Question Confidence

Your child is going to get a lot of questions about adoption. Make sure she's prepared.

A mother preparing her adopted daughter for questions about racial differences

The Clement family was enjoying their vacation. Four-year-old Sam played with another child at the pool, while his parents kept watch. The boy asked Sam, “Where’s your mommy?” Sam pointed to his parents, who waved cheerfully from their chairs. “How come you’re dark and your mommy is white?” the child asked. Confidently, Sam responded, “My mom and dad were born to people from New York, who had white skin. I was born to people from Colombia, who had brown skin. Then they adopted me. Wanna jump with me?”  With much squealing and laughter, the jumping commenced.

Laying the Groundwork

Providing your child with the basics of his history prepares him to answer questions. Your child probably has been hearing his adoption story since he came home to join your family. The stories we tell our children about how they came to be ours are thrilling and affirming, so tell your child’s story often.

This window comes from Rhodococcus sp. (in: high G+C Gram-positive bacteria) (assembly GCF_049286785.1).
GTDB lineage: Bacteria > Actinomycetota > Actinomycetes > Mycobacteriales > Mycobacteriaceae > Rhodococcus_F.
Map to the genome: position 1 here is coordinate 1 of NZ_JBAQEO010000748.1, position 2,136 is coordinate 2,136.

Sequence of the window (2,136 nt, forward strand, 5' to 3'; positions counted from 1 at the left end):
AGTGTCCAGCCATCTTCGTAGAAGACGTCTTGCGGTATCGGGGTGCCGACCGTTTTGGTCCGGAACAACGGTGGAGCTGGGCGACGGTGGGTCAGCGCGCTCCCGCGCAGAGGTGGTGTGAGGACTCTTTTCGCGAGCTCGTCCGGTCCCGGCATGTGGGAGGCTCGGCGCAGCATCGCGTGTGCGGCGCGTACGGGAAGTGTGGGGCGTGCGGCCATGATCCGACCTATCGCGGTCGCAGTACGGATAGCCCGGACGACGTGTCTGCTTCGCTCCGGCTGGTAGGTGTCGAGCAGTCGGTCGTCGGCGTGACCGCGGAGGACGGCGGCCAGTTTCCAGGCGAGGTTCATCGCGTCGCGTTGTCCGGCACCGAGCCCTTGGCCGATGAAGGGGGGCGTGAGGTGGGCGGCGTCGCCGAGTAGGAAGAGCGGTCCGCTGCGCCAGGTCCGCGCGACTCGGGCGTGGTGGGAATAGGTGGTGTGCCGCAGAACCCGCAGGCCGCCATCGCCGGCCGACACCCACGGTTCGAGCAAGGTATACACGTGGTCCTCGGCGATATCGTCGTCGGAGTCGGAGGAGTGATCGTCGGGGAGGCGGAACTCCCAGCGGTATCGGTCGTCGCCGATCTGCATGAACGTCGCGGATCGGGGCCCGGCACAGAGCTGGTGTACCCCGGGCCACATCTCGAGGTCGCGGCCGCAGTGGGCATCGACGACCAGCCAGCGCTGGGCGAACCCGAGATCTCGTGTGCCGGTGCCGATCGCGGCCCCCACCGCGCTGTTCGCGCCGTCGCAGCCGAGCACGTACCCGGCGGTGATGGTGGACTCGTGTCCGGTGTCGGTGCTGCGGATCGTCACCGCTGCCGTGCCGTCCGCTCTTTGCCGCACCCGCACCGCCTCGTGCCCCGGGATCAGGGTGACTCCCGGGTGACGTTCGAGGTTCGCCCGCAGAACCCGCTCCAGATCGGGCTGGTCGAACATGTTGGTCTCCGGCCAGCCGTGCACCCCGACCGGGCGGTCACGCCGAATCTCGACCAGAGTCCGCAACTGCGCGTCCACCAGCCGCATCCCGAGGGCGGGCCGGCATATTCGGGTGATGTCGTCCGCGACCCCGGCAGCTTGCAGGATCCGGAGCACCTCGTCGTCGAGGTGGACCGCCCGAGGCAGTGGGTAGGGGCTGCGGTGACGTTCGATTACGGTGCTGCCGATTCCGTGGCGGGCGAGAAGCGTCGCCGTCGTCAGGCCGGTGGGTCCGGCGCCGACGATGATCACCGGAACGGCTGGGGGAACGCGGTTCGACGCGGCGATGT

Using the word “adoption” in conversation, in a neutral tone, prepares our children to take charge of telling their personal story. When you talk about adoption with your child — or with others when he is in earshot — use words you want him to hear and use.

Give your child simple language to explain the obvious areas where questions might arise, such as differences in appearance. Practice exploring these differences: “What color is your skin? What color is Mommy’s? How come we have different skin?”

What to Say

Young children are not emotionally prepared to hear all the details of their adoption stories. They can’t understand all of the social or emotional reasons they became available for adoption, or why they were separated from their birth families. They know nothing of economics, politics, or social norms.

Preschoolers can understand that all babies and children need care. Talk with your child about what babies need from adults. They need to be fed, to be kept warm, to be taken to the doctor, to be held and soothed, to be bathed and dressed, and to have their diapers changed.

Children can be told that not all adults are able to provide this care. Some parents are too young, too sick, or don’t have what the baby needs to be healthy. Sometimes a family has to be found for a baby or child, so that the baby can get what he needs. If this arrangement is permanent, and the new family will be his for the rest of his life, we call it adoption.

Speak in universal terms: Say “all babies” rather than “you.” This helps young children to understand how adoption works in general, rather than thinking there must have been some deficiency in them, specifically, that led to their adoption.

When you calmly and openly talk about adoption, you arm your child with the ability to discuss his or her adoption matter-of-factly, as Sam was able to do with his new friend.


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